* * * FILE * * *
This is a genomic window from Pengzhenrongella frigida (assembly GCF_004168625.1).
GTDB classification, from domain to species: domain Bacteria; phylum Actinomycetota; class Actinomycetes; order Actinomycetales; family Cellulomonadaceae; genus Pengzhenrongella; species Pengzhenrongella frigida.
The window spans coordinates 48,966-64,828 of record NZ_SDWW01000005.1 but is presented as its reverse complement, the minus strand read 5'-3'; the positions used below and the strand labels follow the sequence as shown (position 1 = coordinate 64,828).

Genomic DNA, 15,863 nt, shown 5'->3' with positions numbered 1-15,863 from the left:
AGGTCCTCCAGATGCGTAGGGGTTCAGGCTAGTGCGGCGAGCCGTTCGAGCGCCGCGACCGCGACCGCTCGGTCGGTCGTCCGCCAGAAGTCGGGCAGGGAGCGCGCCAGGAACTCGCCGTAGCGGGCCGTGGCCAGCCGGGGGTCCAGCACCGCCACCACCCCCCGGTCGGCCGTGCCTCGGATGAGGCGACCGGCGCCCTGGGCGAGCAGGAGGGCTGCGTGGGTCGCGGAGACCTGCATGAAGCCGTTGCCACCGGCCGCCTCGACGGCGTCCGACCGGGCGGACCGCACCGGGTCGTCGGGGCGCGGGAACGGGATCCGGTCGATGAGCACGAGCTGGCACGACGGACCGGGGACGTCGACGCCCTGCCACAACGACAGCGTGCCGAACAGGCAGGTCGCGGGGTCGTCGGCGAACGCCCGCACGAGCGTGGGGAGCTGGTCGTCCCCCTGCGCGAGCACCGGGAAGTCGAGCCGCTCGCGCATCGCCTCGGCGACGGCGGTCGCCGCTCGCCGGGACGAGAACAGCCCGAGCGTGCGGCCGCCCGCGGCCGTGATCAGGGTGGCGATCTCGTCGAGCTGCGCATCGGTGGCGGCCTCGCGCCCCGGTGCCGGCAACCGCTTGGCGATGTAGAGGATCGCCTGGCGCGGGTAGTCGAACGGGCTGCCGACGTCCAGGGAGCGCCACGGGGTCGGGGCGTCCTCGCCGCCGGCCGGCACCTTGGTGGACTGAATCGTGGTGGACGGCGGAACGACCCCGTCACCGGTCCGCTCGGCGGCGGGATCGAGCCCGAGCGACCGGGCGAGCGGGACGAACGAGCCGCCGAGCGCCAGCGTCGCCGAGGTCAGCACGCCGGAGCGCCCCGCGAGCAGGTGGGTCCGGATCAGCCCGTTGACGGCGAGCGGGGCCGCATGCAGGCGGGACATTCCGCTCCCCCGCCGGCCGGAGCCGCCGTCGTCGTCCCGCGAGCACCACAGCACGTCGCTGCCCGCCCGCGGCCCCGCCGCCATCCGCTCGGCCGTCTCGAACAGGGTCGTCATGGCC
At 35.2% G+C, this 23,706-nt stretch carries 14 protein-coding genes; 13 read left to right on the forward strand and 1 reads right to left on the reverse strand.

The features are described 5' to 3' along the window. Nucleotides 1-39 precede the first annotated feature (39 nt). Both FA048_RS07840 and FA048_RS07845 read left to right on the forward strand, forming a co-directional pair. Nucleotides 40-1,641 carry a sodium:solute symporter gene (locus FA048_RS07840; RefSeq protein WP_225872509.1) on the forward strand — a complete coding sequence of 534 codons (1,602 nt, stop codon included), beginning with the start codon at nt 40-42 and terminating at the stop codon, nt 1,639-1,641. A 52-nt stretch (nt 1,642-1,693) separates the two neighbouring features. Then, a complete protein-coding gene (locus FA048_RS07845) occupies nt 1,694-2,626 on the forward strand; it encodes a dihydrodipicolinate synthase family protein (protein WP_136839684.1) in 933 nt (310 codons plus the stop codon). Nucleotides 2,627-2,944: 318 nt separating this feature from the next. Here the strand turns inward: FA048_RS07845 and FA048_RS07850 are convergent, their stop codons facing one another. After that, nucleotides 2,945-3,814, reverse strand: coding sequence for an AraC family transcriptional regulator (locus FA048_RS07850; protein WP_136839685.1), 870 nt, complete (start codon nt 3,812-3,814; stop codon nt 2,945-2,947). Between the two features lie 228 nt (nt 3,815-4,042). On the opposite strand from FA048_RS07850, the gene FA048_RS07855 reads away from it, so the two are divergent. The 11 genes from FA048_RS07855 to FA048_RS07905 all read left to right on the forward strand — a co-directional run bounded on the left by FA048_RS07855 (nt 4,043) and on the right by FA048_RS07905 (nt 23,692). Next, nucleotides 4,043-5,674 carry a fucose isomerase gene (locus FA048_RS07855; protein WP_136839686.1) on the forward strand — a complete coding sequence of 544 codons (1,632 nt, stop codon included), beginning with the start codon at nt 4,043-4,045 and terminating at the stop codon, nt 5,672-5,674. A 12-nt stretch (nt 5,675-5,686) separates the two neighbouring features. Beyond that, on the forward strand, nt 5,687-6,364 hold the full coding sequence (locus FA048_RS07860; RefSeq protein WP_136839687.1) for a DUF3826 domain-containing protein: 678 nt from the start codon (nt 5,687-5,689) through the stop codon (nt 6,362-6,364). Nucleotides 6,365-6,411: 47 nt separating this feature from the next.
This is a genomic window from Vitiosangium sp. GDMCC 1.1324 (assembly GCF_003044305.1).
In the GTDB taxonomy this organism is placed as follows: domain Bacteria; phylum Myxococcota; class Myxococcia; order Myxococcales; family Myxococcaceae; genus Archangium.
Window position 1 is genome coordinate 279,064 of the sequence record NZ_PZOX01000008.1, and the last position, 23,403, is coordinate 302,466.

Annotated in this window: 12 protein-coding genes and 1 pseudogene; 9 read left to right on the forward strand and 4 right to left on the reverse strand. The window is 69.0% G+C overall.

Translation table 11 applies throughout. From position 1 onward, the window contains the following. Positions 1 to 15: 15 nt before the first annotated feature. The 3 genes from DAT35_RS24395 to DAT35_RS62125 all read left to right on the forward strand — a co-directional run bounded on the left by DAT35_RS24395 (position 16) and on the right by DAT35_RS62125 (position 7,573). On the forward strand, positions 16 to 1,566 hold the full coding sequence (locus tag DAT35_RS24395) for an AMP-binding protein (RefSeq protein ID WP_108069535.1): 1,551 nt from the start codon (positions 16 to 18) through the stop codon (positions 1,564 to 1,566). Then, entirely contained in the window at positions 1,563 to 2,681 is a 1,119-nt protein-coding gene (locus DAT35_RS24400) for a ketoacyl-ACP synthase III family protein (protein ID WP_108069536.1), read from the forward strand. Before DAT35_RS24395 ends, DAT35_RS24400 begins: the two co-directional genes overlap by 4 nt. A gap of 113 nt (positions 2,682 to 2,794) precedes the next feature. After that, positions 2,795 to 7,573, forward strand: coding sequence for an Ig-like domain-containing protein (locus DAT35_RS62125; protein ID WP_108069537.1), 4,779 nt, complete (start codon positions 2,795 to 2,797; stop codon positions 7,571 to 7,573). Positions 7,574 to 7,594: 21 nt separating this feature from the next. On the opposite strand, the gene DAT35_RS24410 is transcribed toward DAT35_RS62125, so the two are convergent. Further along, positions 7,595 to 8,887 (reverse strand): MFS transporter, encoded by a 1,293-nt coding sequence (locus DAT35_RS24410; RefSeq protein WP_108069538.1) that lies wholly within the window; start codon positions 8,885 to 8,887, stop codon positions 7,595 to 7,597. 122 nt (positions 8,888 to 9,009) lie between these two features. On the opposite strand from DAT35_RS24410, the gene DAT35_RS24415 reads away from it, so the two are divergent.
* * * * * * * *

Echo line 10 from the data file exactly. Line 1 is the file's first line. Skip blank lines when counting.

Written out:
Window position 1 is genome coordinate 279,064 of the sequence record NZ_PZOX01000008.1, and the last position, 23,403, is coordinate 302,466.